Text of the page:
Spot On: Hyperpigmentation Facts

The summer sun may bring out the best in dalmationus, but it can also bring out hyperpigmentation spots on our skin. Hyperpigmentation is a long word for brown, irregular patches that make skin tone uneven. It can be hormone-mediated due to pregnancy or birth control pills. Or it can be related to inflammation caused by sun exposure, heat or trauma. I see it frequently in my office, and it can affect men and women of all ethnic backgrounds. Those with more natural melanin in their skin have more issues with hyperpigmentation.

Melanin is pigment produced by cells called melanocytes in the lower layers of the skin. The color of your skin, hair and eyes is the result of melanin. Problems result when the melanocytes are overstimulated and produce extra melanin or the cells themselves over-proliferate and cause hyperpigmented skin areas. This is rarely a case for major medical worry, except in conjunction with other illnesses. Yet its presence really bothers patients. I hear that people are asked if their faces are dirty. And of course the children in our lives point out all of our imperfections and spots.

Hyperpigmentation is associated with a number of diseases or conditions, such as these:

Addison’s disease

Cushing’s disease

Acanthosis nigrans (related to insulin resistance)

Hemachromatois (excessive iron stores)

Celiac disease

Smoker’s melanosis

Melasma (related to pregnancy hormones and birth control pills can be resistant to treatment)

Post inflammatory hyperpigmentation (PIH) occurs following skin injury from acne lesions and cysts, psoriasis, burns, friction and even certain professional skin care treatments like upper lip waxing, peels and lasers. A bra strap, collar or underwire can cause this. A warm laptop can turn the tops of your upper legs brown, so use a lap desk! It starts to fade when the offending item is removed, or the injury heals. The process may take weeks to months, and topical or laser treatments can be helpful.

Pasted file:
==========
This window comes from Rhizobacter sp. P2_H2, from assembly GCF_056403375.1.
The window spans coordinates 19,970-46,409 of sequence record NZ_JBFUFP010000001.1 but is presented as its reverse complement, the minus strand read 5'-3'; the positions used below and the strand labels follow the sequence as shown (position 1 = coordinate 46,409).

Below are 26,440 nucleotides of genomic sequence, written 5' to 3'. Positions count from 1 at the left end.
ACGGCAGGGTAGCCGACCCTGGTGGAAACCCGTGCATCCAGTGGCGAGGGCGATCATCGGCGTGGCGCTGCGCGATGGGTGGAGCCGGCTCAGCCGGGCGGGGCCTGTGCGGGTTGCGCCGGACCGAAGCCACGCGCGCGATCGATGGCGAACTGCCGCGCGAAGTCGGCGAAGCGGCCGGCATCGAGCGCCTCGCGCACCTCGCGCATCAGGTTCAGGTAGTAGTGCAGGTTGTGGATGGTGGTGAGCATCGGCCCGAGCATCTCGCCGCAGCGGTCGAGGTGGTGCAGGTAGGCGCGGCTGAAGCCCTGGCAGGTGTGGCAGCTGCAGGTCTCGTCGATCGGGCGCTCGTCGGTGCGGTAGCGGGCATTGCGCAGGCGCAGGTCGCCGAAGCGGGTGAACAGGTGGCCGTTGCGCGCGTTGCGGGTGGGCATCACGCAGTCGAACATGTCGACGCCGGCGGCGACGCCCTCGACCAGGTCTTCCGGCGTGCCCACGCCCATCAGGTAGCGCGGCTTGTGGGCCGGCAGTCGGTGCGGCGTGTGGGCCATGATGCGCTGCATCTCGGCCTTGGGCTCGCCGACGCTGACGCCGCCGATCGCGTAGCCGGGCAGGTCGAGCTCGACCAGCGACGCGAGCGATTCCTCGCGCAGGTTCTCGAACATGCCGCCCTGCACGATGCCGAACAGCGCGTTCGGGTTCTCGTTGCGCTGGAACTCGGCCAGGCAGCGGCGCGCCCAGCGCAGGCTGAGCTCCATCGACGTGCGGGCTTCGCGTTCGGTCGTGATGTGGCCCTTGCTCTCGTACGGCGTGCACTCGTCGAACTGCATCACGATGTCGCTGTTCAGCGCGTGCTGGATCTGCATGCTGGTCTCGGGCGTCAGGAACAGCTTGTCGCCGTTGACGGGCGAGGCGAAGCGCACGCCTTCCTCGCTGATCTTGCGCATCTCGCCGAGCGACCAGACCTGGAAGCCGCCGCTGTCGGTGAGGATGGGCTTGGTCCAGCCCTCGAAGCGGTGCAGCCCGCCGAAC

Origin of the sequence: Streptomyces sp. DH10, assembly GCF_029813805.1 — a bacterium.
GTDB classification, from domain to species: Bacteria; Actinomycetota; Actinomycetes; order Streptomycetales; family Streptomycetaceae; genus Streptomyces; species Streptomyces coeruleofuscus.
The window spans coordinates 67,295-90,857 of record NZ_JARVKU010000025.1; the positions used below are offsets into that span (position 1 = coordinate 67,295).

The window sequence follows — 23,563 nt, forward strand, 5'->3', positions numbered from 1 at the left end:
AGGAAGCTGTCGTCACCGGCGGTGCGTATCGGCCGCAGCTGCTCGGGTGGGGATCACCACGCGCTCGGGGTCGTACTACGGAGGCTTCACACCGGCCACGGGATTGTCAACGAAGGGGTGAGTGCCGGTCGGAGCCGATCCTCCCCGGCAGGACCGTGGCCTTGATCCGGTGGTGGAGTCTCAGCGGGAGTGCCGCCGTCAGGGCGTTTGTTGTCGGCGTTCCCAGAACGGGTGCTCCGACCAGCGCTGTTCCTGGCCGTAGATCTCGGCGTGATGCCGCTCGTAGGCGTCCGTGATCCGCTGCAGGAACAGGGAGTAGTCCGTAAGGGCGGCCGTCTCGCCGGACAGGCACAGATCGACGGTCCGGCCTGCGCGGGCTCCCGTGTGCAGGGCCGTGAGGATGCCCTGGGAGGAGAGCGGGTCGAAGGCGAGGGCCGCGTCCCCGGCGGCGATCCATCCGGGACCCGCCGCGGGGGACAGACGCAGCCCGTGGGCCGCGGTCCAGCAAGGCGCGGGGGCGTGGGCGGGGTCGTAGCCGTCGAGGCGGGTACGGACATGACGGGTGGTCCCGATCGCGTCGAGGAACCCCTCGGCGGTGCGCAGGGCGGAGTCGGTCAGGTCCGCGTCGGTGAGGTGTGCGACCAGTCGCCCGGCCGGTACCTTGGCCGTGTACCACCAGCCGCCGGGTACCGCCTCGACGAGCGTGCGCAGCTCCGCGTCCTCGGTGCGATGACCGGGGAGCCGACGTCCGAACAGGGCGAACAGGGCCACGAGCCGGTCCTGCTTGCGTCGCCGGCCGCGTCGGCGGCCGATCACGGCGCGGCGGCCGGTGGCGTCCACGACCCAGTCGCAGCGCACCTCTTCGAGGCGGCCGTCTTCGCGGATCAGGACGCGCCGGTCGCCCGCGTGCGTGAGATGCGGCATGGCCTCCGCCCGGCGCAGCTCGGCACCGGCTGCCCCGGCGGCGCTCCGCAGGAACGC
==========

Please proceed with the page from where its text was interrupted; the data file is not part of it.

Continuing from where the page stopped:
Lentigoes is the fancy word for freckles, sunspots and liver spots. They become more prevalent with age, but this is related to UV exposure over time, not the aging process itself. A large pigmented spot should be checked out for lentigo maligna, which is a potential melanoma precursor. When in doubt about any pigmented lesion or spot, get it checked, even if you’ve had it for a long time. Melanoma can arise from a pre-existing mole.

Treatments include:

Topical creams that contain ingredients such as kojic acid, alpha hydroxy acids, azelaic acids, ascorbic acid, retinol and licorice extracts can be found in over-the-counter product lines.  Higher concentration hydroquinone and retinoid products require a prescription.

Skin peels can be helpful to minimize pigment related to sun damage, but requires an experienced provider and careful follow-up.

IPL (Photofacial) is a patient favorite. It is like a broad band laser that particularly focuses on melanin. Treatment takes about 20 to 30 minutes and usually a series of treatments are done. The melanin is released from the cell and comes to the surface over 5-7 days. Skin looks a bit peppered during this time, but when the process is complete, the skin tone and texture is improved.

Sunscreen proves that your best defense is a good offense. Be proactive and use a broad spectrum physical block with a sun protection rating of at least 30. Look for zinc and titanium under the ingredients.

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